Neonatal/Infant Spine

Neonatal-Infant Spinal Sonography

Spine ultrasound provides a high resolution imaging technique to rule out common and uncommon vertebral column pathologies like tethered cord syndrome and other spinal dysraphisms.

 

Indications

  1. Midline or paramedian masses
  2. Midline skin discolorations
  3. Skin tags
  4. Hair tufts
  5. Hemangiomas
  6. Small midline dimples
  7. Paramedian deep dimples

Preparation

Make sure infant is well fed to reduce fussiness and potential crying, use warm gel and lay patient prone with small towel roll under umbilicus to arch back.

 

Anatomy

spinal-column-vertebral-column

The vertebral column is divided into 4 segments; A cervical portion which is the most cephalad and located in the neck contains 7 bones labeled C-1 through C-7. The second segment is the thoracic vertebrae, it is the largest segment just below the neck located in the chest and contains 12 bones. Inferior to this is the lumbar vertebrae which contains 5 bones that are quite broad in comparison. Lastly is the sacrum  a large, triangular bone at the base of the spine. It forms by the fusing of sacral vertebrae S1–S5.

3

 

 

Spinal cord

The spinal cord is a tubular bundle of nuerons that send and receive signals to your body, it leaves the brain via the foramen magnum and descends through the vertebral foramen continuing downward  until it becomes bulbous in the lumbar region finally tapering down to the conus medullaris near the second lumbar vertebra. It terminates as the filum terminale (continuation of pia mater) and cauda equina (latin for horse’s tail, bundle of nerve roots).

Finding the Conus

You can either count from the sacrococcygeal area  there will be 5 sacral and 5 lumbar vertebrae, the conus medullaris should end at of before L2

Another method is to use the last rib, while scanning int the lumbo-thoracic region angle laterally and you will encounter echogenic spherical structures that are the ribs. Find the last rib, this should be your the 12th rib associated with T12. L1 and L2 should follow caudally. A potential pitfall with this method is that some people have 11 or 13 pairs of ribs, which is why both methods should be used to improve accuracy.

Mild Dilatation of the Central Canal

A slight dilatation of the spinal cords central canalis sometimes observed in newborns. It is an incidental finding considered to be a normal variant and of no clinical significance. It is not to be mistaken for a syrinx.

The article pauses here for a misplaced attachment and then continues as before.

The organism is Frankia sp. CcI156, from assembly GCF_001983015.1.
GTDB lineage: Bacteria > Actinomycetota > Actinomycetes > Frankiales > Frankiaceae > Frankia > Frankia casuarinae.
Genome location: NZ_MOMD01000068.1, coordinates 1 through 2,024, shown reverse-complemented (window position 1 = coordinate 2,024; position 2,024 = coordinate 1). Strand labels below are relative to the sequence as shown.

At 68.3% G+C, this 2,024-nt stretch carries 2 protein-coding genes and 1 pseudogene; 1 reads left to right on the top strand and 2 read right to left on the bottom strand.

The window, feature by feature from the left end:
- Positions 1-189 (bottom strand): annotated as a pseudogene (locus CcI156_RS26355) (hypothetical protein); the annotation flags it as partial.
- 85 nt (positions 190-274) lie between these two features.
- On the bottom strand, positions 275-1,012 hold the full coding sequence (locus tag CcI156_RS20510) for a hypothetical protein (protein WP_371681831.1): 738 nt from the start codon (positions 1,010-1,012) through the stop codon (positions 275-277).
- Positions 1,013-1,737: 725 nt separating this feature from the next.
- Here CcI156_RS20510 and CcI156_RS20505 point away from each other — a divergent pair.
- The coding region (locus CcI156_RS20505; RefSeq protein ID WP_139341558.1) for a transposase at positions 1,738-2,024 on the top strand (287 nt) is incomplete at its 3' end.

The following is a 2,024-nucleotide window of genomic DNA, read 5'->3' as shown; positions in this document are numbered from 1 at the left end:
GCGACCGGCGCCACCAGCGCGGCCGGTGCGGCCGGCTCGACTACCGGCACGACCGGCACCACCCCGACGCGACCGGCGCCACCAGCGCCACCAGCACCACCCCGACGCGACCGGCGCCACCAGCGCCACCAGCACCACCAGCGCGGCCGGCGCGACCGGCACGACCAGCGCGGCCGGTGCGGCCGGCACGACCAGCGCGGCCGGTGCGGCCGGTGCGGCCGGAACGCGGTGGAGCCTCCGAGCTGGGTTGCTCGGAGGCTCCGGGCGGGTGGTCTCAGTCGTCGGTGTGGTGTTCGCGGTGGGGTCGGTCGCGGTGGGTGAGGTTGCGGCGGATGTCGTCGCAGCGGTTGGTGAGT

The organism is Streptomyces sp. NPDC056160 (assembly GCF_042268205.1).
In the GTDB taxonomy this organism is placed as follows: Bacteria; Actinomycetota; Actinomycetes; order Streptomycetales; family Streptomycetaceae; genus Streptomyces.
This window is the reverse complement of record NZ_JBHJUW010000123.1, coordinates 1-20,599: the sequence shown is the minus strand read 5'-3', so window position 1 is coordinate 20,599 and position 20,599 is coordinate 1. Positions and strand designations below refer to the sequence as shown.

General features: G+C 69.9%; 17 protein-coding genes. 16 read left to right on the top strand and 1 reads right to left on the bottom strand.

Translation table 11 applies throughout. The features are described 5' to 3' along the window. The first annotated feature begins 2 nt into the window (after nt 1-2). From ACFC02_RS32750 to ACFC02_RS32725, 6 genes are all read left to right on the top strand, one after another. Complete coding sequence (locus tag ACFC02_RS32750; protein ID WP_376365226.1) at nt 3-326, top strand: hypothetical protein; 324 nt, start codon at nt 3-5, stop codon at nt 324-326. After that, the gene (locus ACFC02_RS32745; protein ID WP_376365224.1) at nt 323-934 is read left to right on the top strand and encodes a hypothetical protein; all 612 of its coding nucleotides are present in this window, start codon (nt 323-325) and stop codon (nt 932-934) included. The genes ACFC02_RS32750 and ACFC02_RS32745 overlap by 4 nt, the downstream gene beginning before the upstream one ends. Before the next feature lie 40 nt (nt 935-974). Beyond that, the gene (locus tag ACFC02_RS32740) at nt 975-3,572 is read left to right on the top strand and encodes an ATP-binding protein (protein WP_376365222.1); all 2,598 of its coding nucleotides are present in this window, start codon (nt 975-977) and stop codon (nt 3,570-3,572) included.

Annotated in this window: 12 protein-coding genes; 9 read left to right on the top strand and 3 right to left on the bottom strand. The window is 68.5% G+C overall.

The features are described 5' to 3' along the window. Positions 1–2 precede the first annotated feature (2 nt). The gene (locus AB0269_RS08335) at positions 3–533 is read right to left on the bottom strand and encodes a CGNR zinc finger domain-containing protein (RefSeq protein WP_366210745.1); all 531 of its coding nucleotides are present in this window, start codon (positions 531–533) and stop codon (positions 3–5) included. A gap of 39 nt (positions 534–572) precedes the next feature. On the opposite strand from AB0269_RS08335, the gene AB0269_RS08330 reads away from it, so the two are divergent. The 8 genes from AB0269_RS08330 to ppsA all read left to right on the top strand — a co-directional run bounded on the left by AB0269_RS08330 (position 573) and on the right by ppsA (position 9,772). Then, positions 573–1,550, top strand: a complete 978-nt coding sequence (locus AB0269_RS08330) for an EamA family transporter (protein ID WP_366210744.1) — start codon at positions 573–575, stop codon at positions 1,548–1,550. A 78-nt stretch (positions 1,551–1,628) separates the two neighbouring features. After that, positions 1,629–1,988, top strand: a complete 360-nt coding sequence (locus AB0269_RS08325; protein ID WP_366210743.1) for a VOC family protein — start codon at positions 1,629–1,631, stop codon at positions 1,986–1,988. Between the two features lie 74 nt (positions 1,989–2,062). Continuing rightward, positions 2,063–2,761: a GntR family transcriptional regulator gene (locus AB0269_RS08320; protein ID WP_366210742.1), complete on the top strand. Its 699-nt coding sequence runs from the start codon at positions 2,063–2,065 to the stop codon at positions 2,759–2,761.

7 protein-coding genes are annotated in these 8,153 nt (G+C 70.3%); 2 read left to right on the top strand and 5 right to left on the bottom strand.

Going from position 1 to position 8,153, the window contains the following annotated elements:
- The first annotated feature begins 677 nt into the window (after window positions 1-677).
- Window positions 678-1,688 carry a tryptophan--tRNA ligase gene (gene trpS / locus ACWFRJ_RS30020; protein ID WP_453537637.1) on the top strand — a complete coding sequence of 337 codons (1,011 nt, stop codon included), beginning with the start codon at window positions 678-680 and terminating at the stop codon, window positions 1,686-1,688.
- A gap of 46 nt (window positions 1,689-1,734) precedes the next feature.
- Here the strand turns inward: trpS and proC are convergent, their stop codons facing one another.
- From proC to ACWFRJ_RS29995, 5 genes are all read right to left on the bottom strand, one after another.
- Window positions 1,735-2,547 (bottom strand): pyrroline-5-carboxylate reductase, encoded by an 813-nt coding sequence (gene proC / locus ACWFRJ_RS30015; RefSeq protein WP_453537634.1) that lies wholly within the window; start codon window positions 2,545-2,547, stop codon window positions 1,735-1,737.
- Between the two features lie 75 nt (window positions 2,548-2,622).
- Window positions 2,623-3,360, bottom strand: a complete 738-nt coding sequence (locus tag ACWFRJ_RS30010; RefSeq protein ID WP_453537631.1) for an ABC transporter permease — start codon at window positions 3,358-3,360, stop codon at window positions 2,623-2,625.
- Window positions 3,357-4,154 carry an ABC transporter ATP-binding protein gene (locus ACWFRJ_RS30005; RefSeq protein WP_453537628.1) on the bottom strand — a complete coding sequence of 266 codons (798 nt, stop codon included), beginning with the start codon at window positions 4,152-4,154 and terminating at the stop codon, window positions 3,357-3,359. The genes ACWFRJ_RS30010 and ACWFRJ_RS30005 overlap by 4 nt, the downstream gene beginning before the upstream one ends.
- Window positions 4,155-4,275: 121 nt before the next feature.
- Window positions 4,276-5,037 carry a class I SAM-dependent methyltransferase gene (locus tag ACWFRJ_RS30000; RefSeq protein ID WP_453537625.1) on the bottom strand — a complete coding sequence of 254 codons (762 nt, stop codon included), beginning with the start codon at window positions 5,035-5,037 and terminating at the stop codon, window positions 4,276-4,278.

ventriculuc

Ventriculus Terminalis

The ventriculus terminalis is a small, ependyma-lined, oval, cystic structure positioned at the transition from the tip of the conus medullaris to the origin of the filum terminale. The ventriculus terminalis develops during embryogenesis as a result of canalization and retrogressive differentiation of the caudal end of the developing spinal cord and regresses in size during the first weeks after birth . This variant causes no clinical symptoms.

 

 

indianjradiolimaging_2016_26_4_493_195788_f7
Indian Journal of Radiology and Imaging

 

Filar Cyst

This is a cystic structure that is routinely seen within the substance of the Filum. Also of no clinical significance.

fig-112

Tethered Cord

Tethered cord is a syndrome with several causes in which the spinal cord is pulled tight due to a mass or dysraphism like spina bifida.

The normal spinal cord moves freely within the spinal fluid filled canal. When there is tethering, the cord can be taut and attached to the vertebral column or subcutaneous tissues by a thickened filum terminale, dermal sinus tract, diastematomyelia (split cord), or a lipoma.

When this is present the conus medullaris will be located below L2, it can be located at L4 and even lower in more severe cases.

 

Tethered Cord with conus at L5 and dermal sinus tract

lbox_10284
ultrasoundcases.info

Tethered cord with conus at S2

tethered-cord-arm-4d-f-552302777-us-723397

Hydromyelia

10179

 

 

 

Sources:

Lisa H. Lowe  et. al. American Journal of Roentgenology. 2007;188: 733-738. 10.2214/AJR.05.2159

Karin, Unsinn M. et. al. “US of the Spinal Cord in Newborns: Spectrum of Normal Findings, Variants, Congenital Anomalies, and Acquired Diseases.” US of the Spinal Cord in Newborns. Radiographics, n.d. Web. 09 Feb. 2017.

http://ultrasoundcases.info/

https://www.researchgate.net/publication/221981217_Regional_anesthesia_in_children_The_future

http://www.aium.org/resources/guidelines/neonatalspine.pdf

http://pubs.rsna.org/doi/full/10.1148/radiographics.20.4.g00jl06923

 

http://www.ijri.org/article.asp?issn=0971-3026;year=2016;volume=26;issue=4;spage=493;epage=501;aulast=Nair

 

 

 

Advertisements

Leave a Reply

Fill in your details below or click an icon to log in:

WordPress.com Logo

You are commenting using your WordPress.com account. Log Out / Change )

Twitter picture

You are commenting using your Twitter account. Log Out / Change )

Facebook photo

You are commenting using your Facebook account. Log Out / Change )

Google+ photo

You are commenting using your Google+ account. Log Out / Change )

Connecting to %s